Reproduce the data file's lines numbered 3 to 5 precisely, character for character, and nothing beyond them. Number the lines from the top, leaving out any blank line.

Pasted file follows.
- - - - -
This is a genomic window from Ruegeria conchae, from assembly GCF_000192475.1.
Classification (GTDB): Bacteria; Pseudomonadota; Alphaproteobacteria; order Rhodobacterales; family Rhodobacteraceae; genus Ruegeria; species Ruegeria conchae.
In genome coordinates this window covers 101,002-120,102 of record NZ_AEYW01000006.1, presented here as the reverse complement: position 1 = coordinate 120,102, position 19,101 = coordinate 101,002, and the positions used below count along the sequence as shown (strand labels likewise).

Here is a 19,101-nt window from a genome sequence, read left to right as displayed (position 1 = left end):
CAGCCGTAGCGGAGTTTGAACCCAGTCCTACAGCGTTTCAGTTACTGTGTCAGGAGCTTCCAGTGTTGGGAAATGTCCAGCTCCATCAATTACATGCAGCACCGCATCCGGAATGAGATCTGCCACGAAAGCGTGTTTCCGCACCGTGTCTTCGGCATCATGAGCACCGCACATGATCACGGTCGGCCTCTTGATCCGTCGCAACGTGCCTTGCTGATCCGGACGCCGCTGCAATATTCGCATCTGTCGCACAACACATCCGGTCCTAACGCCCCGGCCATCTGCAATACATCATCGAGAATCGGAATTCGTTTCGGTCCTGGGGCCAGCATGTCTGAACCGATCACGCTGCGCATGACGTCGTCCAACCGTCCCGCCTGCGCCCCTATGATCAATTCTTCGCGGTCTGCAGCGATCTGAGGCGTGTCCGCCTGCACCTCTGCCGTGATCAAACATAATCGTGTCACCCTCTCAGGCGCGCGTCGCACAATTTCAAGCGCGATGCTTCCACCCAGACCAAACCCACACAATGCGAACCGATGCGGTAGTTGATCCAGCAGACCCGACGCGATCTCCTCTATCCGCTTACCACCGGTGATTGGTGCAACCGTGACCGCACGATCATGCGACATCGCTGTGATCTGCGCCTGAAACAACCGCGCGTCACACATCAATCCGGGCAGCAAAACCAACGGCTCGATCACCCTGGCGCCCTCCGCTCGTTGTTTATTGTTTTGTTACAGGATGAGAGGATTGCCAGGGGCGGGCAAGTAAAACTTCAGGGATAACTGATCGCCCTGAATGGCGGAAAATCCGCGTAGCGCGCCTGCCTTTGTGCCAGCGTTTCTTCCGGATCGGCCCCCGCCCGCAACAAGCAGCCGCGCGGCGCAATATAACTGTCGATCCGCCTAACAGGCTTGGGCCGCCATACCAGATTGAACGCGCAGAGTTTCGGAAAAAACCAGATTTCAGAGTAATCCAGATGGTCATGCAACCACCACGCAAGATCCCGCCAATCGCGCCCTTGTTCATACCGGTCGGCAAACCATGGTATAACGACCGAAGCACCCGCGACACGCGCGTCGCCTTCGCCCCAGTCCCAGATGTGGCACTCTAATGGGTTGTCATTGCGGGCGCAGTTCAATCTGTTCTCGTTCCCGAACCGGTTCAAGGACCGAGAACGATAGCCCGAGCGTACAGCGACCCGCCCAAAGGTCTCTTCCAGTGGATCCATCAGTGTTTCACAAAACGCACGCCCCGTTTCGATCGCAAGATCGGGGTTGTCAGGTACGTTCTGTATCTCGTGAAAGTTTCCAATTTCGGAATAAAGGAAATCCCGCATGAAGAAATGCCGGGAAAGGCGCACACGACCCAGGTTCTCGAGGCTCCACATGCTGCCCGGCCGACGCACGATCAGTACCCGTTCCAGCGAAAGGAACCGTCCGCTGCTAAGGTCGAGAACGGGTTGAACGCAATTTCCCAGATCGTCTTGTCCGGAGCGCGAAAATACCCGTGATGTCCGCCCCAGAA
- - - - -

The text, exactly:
In genome coordinates this window covers 101,002-120,102 of record NZ_AEYW01000006.1, presented here as the reverse complement: position 1 = coordinate 120,102, position 19,101 = coordinate 101,002, and the positions used below count along the sequence as shown (strand labels likewise).

Here is a 19,101-nt window from a genome sequence, read left to right as displayed (position 1 = left end):
CAGCCGTAGCGGAGTTTGAACCCAGTCCTACAGCGTTTCAGTTACTGTGTCAGGAGCTTCCAGTGTTGGGAAATGTCCAGCTCCATCAATTACATGCAGCACCGCATCCGGAATGAGATCTGCCACGAAAGCGTGTTTCCGCACCGTGTCTTCGGCATCATGAGCACCGCACATGATCACGGTCGGCCTCTTGATCCGTCGCAACGTGCCTTGCTGATCCGGACGCCGCTGCAATATTCGCATCTGTCGCACAACACATCCGGTCCTAACGCCCCGGCCATCTGCAATACATCATCGAGAATCGGAATTCGTTTCGGTCCTGGGGCCAGCATGTCTGAACCGATCACGCTGCGCATGACGTCGTCCAACCGTCCCGCCTGCGCCCCTATGATCAATTCTTCGCGGTCTGCAGCGATCTGAGGCGTGTCCGCCTGCACCTCTGCCGTGATCAAACATAATCGTGTCACCCTCTCAGGCGCGCGTCGCACAATTTCAAGCGCGATGCTTCCACCCAGACCAAACCCACACAATGCGAACCGATGCGGTAGTTGATCCAGCAGACCCGACGCGATCTCCTCTATCCGCTTACCACCGGTGATTGGTGCAACCGTGACCGCACGATCATGCGACATCGCTGTGATCTGCGCCTGAAACAACCGCGCGTCACACATCAATCCGGGCAGCAAAACCAACGGCTCGATCACCCTGGCGCCCTCCGCTCGTTGTTTATTGTTTTGTTACAGGATGAGAGGATTGCCAGGGGCGGGCAAGTAAAACTTCAGGGATAACTGATCGCCCTGAATGGCGGAAAATCCGCGTAGCGCGCCTGCCTTTGTGCCAGCGTTTCTTCCGGATCGGCCCCCGCCCGCAACAAGCAGCCGCGCGGCGCAATATAACTGTCGATCCGCCTAACAGGCTTGGGCCGCCATACCAGATTGAACGCGCAGAGTTTCGGAAAAAACCAGATTTCAGAGTAATCCAGATGGTCATGCAACCACCACGCAAGATCCCGCCAATCGCGCCCTTGTTCATACCGGTCGGCAAACCATGGTATAACGACCGAAGCACCCGCGACACGCGCGTCGCCTTCGCCCCAGTCCCAGATGTGGCACTCTAATGGGTTGTCATTGCGGGCGCAGTTCAATCTGTTCTCGTTCCCGAACCGGTTCAAGGACCGAGAACGATAGCCCGAGCGTACAGCGACCCGCCCAAAGGTCTCTTCCAGTGGATCCATCAGTGTTTCACAAAACGCACGCCCCGTTTCGATCGCAAGATCGGGGTTGTCAGGTACGTTCTGTATCTCGTGAAAGTTTCCAATTTCGGAATAAAGGAAATCCCGCATGAAGAAATGCCGGGAAAGGCGCACACGACCCAGGTTCTCGAGGCTCCACATGCTGCCCGGCCGACGCACGATCAGTACCCGTTCCAGCGAAAGGAACCGTCCGCTGCTAAGGTCGAGAACGGGTTGAACGCAATTTCCCAGATCGTCTTGTCCGGAGCGCGAAAATACCCGTGATGTCCGCCCCAGAA